Usually, I try to find common themes for the links when it’s my turn in the link duty. Today I do not live up to that. So, here’s a rather cursory collection of what I’ve read over the last couple of days.
So far, we did not cover much of the protests in Brazil and I expect this to change soon. Meanwhile, Natalia Bueno shows who is protesting in Brazil. In case you missed it, check out Jay Ulfelder’s critique regarding laundry lists of causes for social unrest. At least, Gamman and Young’s argue that protests in Brazil are not just about the economy. Robert Kelly speculates whether the protests could spread to Asia’s corrupt democracies.
Giuseppe Bertola suggests how to make the Eurozone work, and work for everyone. Read the whole piece, but he concludes that:
In theory, ‘one market’ should be accompanied not only by ‘one money’ but also by a shared concern about distributional issues. Not only theory, but also pre-crisis empirical patterns and a crisis deepened and prolonged by revision of the convergence implications of economic and monetary integration as well as by lack of risk-sharing buffers for the asymmetric impact of global shocks, indicate that that a robust and coherent European market and policy-integration process would require implementation of the behavioural constraints and redistribution schemes that operate, not without difficulties, within national socioeconomic systems.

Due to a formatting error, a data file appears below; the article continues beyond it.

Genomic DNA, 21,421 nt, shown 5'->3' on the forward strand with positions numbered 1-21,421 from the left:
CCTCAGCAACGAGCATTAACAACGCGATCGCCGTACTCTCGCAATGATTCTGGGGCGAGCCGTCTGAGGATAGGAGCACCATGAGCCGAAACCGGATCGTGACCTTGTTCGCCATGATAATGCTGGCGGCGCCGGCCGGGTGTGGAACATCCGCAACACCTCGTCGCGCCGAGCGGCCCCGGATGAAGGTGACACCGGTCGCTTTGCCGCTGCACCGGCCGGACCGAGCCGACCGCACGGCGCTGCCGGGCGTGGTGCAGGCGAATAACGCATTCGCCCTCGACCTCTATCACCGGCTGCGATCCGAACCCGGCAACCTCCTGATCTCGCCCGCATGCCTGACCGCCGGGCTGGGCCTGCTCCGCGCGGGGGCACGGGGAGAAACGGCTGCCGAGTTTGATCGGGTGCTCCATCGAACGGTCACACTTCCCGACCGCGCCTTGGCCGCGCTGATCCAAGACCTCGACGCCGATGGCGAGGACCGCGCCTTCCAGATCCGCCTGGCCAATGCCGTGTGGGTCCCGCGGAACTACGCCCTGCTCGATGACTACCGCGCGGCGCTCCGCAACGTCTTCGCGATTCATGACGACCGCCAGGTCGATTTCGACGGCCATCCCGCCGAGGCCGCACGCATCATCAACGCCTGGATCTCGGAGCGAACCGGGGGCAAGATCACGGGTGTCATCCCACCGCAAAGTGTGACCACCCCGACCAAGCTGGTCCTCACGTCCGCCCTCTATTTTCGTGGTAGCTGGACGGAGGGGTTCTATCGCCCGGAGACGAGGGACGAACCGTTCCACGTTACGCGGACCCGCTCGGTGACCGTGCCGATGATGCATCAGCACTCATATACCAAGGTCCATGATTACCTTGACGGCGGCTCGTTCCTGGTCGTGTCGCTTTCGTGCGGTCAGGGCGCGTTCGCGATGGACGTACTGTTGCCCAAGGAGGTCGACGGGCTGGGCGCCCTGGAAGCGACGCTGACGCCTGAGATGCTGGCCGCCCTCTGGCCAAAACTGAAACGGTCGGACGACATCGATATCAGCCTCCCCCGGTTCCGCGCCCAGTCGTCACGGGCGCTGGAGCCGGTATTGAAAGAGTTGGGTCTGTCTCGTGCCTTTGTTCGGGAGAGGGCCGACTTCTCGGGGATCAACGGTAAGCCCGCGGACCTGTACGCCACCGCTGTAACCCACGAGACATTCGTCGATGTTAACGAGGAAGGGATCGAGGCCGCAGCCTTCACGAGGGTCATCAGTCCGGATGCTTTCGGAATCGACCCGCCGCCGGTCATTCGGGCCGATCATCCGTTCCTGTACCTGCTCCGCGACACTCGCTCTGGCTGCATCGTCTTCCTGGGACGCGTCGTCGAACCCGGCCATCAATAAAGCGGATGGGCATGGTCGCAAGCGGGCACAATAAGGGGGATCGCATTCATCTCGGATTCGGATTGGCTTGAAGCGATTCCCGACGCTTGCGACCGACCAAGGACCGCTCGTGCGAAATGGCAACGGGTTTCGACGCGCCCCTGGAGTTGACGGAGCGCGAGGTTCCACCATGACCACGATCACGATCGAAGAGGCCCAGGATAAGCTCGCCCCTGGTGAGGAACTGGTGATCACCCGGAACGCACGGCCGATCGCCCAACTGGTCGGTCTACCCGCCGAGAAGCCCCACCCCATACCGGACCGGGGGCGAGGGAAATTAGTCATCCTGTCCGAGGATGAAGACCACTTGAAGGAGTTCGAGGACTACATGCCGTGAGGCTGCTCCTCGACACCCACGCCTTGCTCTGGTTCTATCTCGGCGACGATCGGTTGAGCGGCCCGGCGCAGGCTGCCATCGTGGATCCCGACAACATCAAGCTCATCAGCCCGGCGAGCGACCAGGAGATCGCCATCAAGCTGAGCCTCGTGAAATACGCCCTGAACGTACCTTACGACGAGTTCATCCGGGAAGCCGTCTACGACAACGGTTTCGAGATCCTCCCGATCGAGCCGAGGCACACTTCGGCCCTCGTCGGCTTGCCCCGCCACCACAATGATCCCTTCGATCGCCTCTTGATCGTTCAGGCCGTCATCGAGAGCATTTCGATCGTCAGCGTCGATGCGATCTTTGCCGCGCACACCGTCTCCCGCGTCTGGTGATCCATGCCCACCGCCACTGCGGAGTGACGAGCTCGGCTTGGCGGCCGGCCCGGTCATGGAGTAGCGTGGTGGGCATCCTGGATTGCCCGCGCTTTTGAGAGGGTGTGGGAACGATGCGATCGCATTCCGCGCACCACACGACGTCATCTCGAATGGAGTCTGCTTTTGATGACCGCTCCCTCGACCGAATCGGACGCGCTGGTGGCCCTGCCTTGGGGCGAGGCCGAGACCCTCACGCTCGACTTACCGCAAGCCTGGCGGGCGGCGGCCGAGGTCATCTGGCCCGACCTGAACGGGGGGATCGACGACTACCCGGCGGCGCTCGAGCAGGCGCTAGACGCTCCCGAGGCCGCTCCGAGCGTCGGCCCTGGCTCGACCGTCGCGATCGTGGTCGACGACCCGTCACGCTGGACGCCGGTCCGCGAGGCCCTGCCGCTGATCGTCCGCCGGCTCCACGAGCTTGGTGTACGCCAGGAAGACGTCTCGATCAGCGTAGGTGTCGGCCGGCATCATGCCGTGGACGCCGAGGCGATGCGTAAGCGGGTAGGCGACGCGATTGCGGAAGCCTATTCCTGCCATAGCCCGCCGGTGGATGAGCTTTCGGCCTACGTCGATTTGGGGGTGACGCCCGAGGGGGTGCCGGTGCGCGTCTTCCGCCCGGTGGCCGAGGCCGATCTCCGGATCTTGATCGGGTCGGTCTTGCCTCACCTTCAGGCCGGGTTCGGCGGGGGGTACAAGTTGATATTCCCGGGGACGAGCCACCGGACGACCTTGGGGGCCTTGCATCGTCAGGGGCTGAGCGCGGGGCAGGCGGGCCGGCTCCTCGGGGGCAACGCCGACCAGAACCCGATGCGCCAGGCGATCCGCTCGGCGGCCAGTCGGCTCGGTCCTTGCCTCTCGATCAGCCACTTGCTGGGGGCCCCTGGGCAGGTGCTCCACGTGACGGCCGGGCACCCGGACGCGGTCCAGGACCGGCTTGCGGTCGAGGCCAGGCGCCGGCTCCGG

Dan Nexon reminds us that it is not so much of a surprise that the CIA is spying on Europe as well.
Yesterday, some of the contributers to this blog dicussed job opportunities and payment in academia. Ironically, David Petraeus’ is going to earn a lot of money for a three-hour class at City University in New York and the Crooked Timber headline nails it: Pay us like you pay Petraeus.
Cai Wilkinson refers to the moral panic in recent Russian anti-gay laws.
Catching up on the MOOCment. We did not properly report the results of the MOOC production fellowship. Mea culpa. Yet, none of my favorites made it to the list of the ten winners. The only sponsored MOOC relevant for IR folks is ‘Europe in the World: Law and Policy Aspects of the EU in Global Governance’. Over at HASTAC, Cathy Davidson is clearing up some myths about MOOCs and has an interesting series regarding her efforts of creating a MOOC (ex. 1, ex. 2, ex. 3; to be continued).
And some fun stuff at the end: Write your own academic sentence might help to overcome your next writer’s block. (h/t to Zoe)